Namespaces are a logical way to organize Materialize objects. In
organizations with multiple objects, they help avoid naming conflicts and make
it easier to manage objects. Namespaces allow you to refer to objects by a fully
qualified name like
Materialize follows SQL standard’s namespace hierarchy for most objects. The Materialize structure is:
- Databases (highest level)
- Materialized views
- Columns (lowest level)
The root layer in the hierarchy can contain elements directly beneath it. For example, databases can contain schemas.
Objects within the schema layer are not in a hierarchy and do not necessarily share a relationship with one another.
The Materialize objects that exist outside the standard namespace hierarchy are:
- Cluster replicas
These objects are not referenced by the standard SQL namespace.
For example, to create a materialized view in a specific cluster, your SQL statement would be:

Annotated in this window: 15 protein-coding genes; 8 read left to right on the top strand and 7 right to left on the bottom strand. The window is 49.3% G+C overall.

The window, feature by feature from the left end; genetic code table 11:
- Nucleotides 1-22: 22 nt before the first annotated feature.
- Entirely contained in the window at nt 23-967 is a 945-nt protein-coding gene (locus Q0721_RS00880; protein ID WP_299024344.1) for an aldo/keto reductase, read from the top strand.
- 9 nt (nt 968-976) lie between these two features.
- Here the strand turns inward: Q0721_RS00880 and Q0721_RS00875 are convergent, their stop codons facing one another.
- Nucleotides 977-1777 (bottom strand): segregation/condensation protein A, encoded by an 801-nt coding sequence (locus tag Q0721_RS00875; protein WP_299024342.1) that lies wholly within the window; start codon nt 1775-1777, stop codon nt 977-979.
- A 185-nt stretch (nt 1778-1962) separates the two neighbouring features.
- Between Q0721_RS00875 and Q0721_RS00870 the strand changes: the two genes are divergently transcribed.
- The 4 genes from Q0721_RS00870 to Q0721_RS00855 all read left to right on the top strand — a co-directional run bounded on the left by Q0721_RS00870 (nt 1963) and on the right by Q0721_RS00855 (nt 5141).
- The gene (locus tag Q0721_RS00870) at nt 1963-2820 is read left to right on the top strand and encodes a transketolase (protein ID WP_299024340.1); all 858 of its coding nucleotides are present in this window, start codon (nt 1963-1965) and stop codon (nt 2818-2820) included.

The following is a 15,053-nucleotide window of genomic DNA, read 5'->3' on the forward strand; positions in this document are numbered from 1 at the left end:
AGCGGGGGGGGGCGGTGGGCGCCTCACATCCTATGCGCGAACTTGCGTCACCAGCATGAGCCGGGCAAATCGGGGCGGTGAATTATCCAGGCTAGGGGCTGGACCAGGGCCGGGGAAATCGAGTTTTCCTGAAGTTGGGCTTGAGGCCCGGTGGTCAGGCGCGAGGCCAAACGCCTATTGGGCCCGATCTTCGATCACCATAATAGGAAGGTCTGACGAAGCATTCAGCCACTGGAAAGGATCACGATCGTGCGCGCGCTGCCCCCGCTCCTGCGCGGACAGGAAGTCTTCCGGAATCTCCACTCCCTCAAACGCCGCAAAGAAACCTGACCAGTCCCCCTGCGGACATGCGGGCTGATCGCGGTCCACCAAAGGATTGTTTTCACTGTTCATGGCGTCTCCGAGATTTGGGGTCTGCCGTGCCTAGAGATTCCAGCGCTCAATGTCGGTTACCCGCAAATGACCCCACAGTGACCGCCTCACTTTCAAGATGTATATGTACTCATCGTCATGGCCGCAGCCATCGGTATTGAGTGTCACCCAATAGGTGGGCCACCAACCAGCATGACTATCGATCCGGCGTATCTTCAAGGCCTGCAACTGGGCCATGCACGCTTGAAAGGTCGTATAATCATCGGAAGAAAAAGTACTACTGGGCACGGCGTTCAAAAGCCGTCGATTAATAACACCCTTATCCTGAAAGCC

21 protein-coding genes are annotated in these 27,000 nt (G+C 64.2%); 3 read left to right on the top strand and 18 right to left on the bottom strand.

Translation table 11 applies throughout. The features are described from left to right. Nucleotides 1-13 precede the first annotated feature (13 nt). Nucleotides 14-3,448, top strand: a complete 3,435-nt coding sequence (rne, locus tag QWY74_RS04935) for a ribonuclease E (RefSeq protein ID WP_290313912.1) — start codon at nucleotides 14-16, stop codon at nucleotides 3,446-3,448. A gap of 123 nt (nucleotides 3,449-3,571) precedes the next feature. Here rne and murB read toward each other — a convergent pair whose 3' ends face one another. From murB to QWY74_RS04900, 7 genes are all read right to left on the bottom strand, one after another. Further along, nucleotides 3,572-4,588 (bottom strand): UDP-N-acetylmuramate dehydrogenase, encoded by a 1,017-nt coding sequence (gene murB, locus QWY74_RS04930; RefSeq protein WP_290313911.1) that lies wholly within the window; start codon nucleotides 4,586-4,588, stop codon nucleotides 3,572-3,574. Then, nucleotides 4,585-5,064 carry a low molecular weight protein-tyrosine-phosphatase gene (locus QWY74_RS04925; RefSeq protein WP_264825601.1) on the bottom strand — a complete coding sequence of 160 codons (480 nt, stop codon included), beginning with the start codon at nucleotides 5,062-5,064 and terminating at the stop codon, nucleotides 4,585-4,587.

CREATE MATERIALIZED VIEW mv IN CLUSTER cluster1 AS ...
Replicas are referenced as
For example, to delete replica
r1 in cluster
cluster1, your SQL statement
DROP CLUSTER REPLICA cluster1.r1
Roles are referenced by their name. For example, to alter the
manager role, your SQL statement would be:
ALTER ROLE manager ...
Two clusters or two roles cannot have the same name, however, a cluster and a role can share the same name. Replicas can have the same name if they are in different clusters.
- All namespaces must adhere to identifier rules.
Namespaces are specified using a format like
For example, in a situation where a statement expects a source name, you could use:
schema.sourceto reach a source in another schema
database.schema.sourceto reach a source in another database.
- Unlike PostgreSQL, Materialize allows cross-database queries.
- By default, Materialize regions have a database named
- By default, each database has a schema called
- You can specify which database you connect to either when you connect (e.g.
psql -d my_db ...) or within SQL using
SET DATABASE = my_db).